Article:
In this study, we test the adequacy of 2-D sensitivity kernels for fundamental-mode Rayleigh waves based on the single-scattering (Born) approximation to account for the effects of heterogeneous structure on the wavefield in a regional surface wave study. The calculated phase and amplitude data using the 2-D sensitivity kernels are compared to phase and amplitude data obtained from seismic waveforms synthesized by the pseudo-spectral method for plane Rayleigh waves propagating through heterogeneous structure. We find that the kernels can accurately predict the perturbation of the wavefield even when the size of anomaly is larger than one wavelength. The only exception is a systematic bias in the amplitude within the anomaly itself due to a site response.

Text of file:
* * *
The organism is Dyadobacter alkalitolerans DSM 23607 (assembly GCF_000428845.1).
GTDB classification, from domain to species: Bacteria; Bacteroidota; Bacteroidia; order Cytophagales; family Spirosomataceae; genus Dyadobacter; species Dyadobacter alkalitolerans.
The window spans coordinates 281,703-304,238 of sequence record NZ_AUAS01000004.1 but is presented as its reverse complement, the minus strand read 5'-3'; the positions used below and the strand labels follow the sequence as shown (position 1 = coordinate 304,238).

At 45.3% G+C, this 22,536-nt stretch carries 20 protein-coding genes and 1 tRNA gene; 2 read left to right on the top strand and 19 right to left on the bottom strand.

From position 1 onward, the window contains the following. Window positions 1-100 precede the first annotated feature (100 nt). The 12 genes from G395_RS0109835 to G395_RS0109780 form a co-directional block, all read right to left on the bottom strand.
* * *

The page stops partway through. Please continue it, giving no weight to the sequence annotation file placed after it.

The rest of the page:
An inversion method of surface wave tomography based on the sensitivity kernels is developed and applied to synthesized data obtained from a numerical simulation modelling Rayleigh wave propagation over checkerboard structure. By comparing recovered images to input structure, we illustrate that the method can almost completely recover anomalies within an array of stations when the size of the anomalies is larger than or close to one wavelength of the surface waves. Surface wave amplitude contains important information about Earth structure and should be inverted together with phase data in surface wave tomography.